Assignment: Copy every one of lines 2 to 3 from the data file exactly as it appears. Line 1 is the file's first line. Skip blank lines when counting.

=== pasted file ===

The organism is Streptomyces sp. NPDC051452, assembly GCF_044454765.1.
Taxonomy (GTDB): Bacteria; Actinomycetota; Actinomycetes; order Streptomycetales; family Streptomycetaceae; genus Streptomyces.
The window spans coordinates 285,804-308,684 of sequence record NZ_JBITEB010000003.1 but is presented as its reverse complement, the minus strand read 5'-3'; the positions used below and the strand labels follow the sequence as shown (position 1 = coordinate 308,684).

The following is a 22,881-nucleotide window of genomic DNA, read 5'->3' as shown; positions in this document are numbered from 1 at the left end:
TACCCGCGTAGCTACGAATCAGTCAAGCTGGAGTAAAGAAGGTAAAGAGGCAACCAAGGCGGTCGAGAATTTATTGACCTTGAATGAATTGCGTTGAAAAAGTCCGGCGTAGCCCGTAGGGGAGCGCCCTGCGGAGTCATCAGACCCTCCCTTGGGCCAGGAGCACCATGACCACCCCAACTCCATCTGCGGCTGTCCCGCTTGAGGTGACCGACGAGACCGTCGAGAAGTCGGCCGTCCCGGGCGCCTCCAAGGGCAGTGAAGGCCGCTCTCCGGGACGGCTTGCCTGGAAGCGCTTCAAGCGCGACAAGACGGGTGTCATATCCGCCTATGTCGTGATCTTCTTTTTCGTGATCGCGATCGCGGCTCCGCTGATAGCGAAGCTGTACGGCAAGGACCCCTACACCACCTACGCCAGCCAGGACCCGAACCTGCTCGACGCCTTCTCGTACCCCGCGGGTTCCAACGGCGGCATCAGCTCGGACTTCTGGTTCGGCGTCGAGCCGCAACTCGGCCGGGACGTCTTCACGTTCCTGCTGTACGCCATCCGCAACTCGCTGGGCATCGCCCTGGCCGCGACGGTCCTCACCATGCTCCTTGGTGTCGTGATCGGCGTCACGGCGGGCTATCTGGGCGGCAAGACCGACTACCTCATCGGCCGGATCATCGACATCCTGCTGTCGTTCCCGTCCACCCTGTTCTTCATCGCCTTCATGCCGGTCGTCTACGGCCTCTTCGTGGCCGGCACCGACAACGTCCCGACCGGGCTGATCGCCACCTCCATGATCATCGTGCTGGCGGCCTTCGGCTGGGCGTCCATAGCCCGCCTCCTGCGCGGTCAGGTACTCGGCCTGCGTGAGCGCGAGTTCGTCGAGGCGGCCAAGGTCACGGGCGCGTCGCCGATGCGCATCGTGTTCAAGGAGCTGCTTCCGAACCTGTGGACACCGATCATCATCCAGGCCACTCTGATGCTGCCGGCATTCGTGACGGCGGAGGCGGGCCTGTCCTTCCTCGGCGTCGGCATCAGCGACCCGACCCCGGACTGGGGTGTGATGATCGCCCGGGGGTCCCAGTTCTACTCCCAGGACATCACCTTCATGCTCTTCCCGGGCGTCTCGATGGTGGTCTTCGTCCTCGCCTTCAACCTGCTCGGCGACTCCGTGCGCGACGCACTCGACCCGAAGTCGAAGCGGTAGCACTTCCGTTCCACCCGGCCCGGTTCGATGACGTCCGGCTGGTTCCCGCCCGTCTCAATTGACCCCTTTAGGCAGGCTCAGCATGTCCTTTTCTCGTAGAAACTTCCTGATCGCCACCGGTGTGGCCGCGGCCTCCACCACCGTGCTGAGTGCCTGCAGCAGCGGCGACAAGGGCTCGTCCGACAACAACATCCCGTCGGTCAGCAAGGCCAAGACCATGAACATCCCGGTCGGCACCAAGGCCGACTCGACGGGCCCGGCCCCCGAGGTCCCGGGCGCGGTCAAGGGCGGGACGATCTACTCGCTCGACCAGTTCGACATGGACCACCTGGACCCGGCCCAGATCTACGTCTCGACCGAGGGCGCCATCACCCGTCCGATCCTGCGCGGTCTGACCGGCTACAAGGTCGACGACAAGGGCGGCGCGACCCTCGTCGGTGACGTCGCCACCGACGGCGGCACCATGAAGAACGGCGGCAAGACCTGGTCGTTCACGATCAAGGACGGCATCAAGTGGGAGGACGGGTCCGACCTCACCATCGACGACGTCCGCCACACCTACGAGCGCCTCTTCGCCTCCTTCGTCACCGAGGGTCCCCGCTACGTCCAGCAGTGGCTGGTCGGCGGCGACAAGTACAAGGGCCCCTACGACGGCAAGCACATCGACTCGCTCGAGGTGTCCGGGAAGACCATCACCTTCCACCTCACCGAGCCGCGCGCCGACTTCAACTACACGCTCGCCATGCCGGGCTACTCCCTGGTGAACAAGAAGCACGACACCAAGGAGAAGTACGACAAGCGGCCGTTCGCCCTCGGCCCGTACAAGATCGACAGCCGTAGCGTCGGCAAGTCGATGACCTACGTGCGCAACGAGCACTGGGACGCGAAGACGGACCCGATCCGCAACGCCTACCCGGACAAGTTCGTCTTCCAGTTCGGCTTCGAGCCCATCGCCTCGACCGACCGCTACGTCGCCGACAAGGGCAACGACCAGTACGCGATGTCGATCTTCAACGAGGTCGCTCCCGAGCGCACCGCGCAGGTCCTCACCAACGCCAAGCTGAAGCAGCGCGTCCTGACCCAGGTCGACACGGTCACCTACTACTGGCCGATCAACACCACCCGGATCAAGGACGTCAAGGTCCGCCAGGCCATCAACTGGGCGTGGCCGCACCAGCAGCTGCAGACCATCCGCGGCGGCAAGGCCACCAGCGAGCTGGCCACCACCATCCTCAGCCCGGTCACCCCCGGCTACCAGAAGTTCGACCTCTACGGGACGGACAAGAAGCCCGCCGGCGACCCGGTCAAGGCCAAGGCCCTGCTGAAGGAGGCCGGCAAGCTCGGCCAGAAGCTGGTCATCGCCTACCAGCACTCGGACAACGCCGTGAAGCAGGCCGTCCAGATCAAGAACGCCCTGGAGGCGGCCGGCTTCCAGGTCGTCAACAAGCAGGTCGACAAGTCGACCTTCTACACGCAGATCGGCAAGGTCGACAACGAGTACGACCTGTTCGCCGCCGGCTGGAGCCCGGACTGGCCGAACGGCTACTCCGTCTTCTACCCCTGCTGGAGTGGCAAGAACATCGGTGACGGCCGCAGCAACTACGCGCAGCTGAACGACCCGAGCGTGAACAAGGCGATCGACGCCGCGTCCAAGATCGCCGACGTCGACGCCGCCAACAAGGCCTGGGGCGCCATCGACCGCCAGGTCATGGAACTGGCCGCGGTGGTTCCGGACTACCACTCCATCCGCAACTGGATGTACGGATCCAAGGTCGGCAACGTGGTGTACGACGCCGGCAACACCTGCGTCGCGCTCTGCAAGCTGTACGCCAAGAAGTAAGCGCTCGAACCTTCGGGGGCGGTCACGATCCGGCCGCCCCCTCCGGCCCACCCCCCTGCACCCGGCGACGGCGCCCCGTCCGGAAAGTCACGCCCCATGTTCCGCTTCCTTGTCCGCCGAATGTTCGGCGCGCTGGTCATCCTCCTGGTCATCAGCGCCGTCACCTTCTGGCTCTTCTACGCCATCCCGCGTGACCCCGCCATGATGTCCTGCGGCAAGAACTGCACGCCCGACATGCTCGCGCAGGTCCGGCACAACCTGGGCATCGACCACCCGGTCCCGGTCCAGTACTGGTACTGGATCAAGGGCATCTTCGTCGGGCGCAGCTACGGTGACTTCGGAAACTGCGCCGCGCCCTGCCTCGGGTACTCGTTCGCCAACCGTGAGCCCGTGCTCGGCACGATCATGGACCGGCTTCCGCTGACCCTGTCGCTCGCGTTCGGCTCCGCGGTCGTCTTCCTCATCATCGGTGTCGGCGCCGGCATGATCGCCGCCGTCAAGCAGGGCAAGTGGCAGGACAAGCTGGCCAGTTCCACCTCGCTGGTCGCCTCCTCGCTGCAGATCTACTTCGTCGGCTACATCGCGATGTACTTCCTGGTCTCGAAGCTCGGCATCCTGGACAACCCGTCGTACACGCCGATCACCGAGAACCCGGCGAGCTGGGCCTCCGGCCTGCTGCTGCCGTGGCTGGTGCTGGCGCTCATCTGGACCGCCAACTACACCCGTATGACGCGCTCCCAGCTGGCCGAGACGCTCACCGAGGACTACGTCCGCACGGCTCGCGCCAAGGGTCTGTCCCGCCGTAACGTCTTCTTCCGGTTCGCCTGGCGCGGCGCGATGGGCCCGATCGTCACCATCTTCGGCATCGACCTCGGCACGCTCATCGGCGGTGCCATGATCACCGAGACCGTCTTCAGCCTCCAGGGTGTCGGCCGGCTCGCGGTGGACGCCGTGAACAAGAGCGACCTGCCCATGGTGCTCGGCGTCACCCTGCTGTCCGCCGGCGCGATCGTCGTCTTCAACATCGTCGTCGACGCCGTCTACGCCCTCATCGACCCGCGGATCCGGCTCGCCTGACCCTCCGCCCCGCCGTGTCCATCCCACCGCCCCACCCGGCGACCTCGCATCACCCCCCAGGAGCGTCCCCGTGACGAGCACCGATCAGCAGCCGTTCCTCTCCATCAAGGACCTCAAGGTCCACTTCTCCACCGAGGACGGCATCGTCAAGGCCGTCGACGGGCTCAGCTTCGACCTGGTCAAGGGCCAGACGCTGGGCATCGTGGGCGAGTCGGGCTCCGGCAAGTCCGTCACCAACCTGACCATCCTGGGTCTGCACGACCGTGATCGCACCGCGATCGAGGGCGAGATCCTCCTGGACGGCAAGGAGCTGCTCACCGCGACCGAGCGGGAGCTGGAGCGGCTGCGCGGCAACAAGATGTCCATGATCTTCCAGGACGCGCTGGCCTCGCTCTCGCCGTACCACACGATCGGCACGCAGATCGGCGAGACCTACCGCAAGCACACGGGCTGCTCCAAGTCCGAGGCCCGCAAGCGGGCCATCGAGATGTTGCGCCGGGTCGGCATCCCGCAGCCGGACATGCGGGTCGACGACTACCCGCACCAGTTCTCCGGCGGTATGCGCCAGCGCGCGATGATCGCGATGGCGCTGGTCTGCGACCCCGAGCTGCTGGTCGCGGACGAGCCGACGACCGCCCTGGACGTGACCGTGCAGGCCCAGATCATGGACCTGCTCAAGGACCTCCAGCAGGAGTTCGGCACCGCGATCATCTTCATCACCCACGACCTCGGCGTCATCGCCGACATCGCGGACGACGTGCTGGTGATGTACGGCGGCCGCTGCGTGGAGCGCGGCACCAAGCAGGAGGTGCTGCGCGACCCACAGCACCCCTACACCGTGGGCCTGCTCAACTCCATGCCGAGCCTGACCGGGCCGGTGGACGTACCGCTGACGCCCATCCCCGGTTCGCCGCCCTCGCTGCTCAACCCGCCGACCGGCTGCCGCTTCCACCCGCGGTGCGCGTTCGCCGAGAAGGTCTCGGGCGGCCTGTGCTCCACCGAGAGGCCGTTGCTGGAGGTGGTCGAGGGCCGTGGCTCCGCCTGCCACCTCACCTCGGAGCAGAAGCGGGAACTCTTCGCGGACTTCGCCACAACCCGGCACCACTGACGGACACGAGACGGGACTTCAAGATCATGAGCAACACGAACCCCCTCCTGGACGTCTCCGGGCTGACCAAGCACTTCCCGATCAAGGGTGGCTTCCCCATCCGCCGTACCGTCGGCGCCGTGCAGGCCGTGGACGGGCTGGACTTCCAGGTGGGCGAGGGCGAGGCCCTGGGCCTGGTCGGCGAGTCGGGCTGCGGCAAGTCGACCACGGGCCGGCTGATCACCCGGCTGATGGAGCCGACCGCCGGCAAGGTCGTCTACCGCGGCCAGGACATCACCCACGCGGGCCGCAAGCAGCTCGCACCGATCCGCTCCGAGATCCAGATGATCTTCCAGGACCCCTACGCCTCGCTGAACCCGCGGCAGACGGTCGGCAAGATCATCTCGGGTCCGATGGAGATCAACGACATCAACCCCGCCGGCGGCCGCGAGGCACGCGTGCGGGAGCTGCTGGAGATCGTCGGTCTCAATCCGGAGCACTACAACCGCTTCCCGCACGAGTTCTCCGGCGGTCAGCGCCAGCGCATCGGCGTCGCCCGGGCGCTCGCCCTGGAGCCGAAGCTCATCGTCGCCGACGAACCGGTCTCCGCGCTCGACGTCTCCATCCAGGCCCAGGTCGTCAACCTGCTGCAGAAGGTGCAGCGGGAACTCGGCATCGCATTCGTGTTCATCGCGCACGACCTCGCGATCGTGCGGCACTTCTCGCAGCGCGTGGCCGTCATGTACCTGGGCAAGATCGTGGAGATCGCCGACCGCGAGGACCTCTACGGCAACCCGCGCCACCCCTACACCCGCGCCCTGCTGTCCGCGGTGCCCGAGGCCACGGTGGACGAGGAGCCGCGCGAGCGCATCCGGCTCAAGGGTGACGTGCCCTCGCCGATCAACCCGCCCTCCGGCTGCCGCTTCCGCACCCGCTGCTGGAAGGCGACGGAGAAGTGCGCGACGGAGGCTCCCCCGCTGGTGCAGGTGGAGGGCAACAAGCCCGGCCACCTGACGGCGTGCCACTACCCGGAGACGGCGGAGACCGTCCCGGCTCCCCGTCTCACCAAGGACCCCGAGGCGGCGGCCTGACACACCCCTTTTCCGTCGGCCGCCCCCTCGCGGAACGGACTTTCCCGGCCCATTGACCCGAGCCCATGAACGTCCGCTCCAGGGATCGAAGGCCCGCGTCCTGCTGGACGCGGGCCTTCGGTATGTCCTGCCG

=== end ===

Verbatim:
Taxonomy (GTDB): Bacteria; Actinomycetota; Actinomycetes; order Streptomycetales; family Streptomycetaceae; genus Streptomyces.
The window spans coordinates 285,804-308,684 of sequence record NZ_JBITEB010000003.1 but is presented as its reverse complement, the minus strand read 5'-3'; the positions used below and the strand labels follow the sequence as shown (position 1 = coordinate 308,684).